Writing novels is hard work. Everyone who thinks otherwise is either not trying hard enough or has never tried it at all. None of which to say writing novels isn’t fun. It is, with the possible exception of some manga series and Aaron Sorkin’s run of scripts on The West Wing, the most expansive form of fiction a writer can embrace. You get to take all the space you need to tell the story you want to tell. That is incredibly liberating, but can also be problematic for an organic writer like me.

I don’t like outlines. I never have. I used to drive my professors crazy in college with my obstinate refusal to write them. Seriously, unless I was looking at a full letter grade drop on a paper, I just didn’t do them. For me, outlining is a lot like giving myself spoilers for the whole book.

Once I know, I mean really KNOW, how it’s going to turn out, I lose fire for the story. It becomes an exercise in following instructions (even if they are from me, to me) and nothing sucks the joy out of writing faster – for me – than extensive directions.

So, when I go to write a novel, I don’t outline. At most, I try to have an idea of where the novel needs to end, in general, and then I write. Granted, I try to write in a way to aims at that end point, but the rest is a mystery. The whole process becomes one of discovery for me, which I find exhilarating and fun.

Writing a novel that way does, however, pose difficulties. For example, I never know how long it’s going to be, which means I can’t anticipate how long it will take to write. I find out how long the book will be when I write the last sentence. That makes it very difficult to make announcements about when the next book is going to come out, since I have to finish before I know how long edits will take.

That uncertainty proved especially problematic as I worked on the latest installment of my Sam Branch series. I wrote and I wrote and I wrote. The page count swelled to 250 pages. Then it went to 300…350…400. Just before I got to the 400 page mark, I was living in active fear.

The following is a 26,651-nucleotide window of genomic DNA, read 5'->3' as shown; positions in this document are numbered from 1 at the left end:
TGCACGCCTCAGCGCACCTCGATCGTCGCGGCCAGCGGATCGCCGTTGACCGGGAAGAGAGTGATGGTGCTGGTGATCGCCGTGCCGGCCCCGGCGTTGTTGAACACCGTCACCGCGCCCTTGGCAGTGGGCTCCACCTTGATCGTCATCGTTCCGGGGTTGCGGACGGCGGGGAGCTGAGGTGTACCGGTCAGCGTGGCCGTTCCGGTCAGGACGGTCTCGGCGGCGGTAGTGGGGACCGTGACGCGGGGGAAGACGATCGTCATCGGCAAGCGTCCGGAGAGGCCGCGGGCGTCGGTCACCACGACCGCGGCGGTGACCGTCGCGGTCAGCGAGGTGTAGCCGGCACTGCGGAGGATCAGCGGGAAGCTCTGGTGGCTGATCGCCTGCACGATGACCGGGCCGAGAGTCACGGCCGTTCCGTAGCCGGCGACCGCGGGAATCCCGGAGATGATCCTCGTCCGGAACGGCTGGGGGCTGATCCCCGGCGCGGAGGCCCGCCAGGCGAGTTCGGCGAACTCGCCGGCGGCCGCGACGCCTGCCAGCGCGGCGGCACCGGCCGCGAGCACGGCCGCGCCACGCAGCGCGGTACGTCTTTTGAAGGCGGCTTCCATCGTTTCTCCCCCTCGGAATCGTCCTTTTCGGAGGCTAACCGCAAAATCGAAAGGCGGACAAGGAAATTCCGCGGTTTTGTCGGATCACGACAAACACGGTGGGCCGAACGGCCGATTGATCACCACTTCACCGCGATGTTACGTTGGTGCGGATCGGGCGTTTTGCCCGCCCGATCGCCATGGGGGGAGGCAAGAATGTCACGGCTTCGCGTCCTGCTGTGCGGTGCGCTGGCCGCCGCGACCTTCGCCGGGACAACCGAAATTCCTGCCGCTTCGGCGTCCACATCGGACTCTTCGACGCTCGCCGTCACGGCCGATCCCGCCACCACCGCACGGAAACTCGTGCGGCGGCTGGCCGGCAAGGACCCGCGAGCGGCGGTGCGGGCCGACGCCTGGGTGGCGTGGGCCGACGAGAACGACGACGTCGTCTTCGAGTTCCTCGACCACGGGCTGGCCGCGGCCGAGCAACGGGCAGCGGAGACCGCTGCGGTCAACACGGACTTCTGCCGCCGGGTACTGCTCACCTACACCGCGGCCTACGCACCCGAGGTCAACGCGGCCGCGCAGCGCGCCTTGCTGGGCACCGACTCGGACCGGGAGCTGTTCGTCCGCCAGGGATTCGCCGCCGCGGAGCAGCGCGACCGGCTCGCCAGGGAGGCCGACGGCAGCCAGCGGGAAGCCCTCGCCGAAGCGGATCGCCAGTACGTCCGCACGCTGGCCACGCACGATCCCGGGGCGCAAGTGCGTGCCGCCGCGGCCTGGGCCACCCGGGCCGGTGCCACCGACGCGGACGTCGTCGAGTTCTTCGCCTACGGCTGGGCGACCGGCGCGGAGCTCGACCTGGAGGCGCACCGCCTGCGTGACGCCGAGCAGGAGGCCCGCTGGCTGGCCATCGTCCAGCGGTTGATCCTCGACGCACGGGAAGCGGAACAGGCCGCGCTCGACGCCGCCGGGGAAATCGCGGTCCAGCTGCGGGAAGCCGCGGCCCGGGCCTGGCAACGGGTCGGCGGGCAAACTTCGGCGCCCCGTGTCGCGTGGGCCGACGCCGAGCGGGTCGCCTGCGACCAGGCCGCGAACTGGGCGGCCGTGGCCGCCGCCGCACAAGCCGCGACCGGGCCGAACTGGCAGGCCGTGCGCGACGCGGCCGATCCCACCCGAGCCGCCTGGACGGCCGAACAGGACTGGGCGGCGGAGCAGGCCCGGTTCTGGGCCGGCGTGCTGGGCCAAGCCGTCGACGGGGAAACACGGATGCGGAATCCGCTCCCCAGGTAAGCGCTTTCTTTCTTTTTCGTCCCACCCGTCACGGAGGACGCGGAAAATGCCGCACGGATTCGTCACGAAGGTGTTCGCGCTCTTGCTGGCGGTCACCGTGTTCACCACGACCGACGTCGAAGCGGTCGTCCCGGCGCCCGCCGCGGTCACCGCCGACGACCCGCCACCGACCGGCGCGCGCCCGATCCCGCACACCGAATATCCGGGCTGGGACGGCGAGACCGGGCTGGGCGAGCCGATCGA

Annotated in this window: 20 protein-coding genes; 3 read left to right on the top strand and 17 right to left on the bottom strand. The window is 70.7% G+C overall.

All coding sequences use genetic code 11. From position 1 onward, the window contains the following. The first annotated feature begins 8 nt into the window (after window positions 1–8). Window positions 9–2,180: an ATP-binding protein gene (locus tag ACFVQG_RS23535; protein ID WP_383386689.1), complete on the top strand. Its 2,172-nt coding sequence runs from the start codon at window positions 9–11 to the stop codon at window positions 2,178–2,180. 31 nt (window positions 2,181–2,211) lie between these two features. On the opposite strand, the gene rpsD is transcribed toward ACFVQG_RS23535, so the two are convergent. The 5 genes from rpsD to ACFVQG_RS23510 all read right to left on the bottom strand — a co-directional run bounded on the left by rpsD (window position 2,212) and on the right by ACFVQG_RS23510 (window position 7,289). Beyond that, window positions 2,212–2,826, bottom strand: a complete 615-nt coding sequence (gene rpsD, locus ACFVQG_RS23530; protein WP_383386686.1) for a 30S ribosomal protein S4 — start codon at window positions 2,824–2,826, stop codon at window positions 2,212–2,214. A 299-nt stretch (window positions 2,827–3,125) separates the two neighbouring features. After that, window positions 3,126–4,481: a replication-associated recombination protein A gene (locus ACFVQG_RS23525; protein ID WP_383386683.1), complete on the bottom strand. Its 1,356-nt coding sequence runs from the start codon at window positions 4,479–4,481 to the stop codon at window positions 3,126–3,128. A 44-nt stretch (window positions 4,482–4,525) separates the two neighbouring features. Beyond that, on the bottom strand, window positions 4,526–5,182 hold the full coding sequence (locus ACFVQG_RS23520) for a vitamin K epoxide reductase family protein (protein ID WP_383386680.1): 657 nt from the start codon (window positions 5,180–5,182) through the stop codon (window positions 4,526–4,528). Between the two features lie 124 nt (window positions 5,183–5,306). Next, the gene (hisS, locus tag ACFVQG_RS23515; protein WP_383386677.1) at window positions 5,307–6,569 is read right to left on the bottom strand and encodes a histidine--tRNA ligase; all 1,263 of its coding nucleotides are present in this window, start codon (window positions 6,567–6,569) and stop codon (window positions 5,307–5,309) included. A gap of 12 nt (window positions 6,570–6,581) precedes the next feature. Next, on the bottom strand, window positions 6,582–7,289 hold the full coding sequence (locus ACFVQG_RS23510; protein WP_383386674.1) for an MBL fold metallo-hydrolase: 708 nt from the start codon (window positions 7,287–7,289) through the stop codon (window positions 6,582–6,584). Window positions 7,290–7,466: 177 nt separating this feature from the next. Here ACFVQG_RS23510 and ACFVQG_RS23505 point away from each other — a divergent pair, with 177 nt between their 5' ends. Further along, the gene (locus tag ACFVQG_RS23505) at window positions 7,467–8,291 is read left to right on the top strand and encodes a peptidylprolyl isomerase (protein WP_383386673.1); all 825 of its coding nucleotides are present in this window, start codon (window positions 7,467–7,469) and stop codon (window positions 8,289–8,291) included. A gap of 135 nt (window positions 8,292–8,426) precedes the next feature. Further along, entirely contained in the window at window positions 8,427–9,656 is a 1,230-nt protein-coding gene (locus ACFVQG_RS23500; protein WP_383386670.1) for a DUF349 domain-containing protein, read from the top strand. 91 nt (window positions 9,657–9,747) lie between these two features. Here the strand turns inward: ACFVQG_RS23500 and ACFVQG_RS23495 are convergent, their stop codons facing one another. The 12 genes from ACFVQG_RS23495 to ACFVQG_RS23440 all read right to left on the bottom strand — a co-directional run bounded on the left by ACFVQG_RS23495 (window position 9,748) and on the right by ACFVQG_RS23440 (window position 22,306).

I literally didn’t know how the book was going to end or, at least, not how to get the characters there, with over 100,000 words already written. Fortunately, insight hit and I managed to wrap it up around the 450 page mark, but it was still huge. In fact, in my head, it had swelled to monstrous, unwieldy size.

Surely it couldn’t hold the attention of readers at that length. Surely, it must be bloated with useless, unnecessary words, sentences, paragraphs and scenes. Had I, setting out with the best of intentions, spent the better part of a year writing 450 pages of crap that I would need to throw out?

My lack of an outline also denied me the comfort of knowing that I had stayed on task. All the assurance I had were my instincts that the book was written to the length it needed to be. No longer. No shorter. As it turned out, my fears were the only things bloated beyond all proportion or reason. My alpha readers all enjoyed the book, festooned with typos and grammatical errors though it was.

While I firmly believe my novels are better without outlines…since I quite probably wouldn’t write them if I wrote outlines…it makes it hard to play fair with readers. I can’t tell them things they want to know, because I sincerely have no clue. Of all the difficulties of writing organically, I find that one the hardest.

When Is It Time to Quit on a Story, Character, or Book?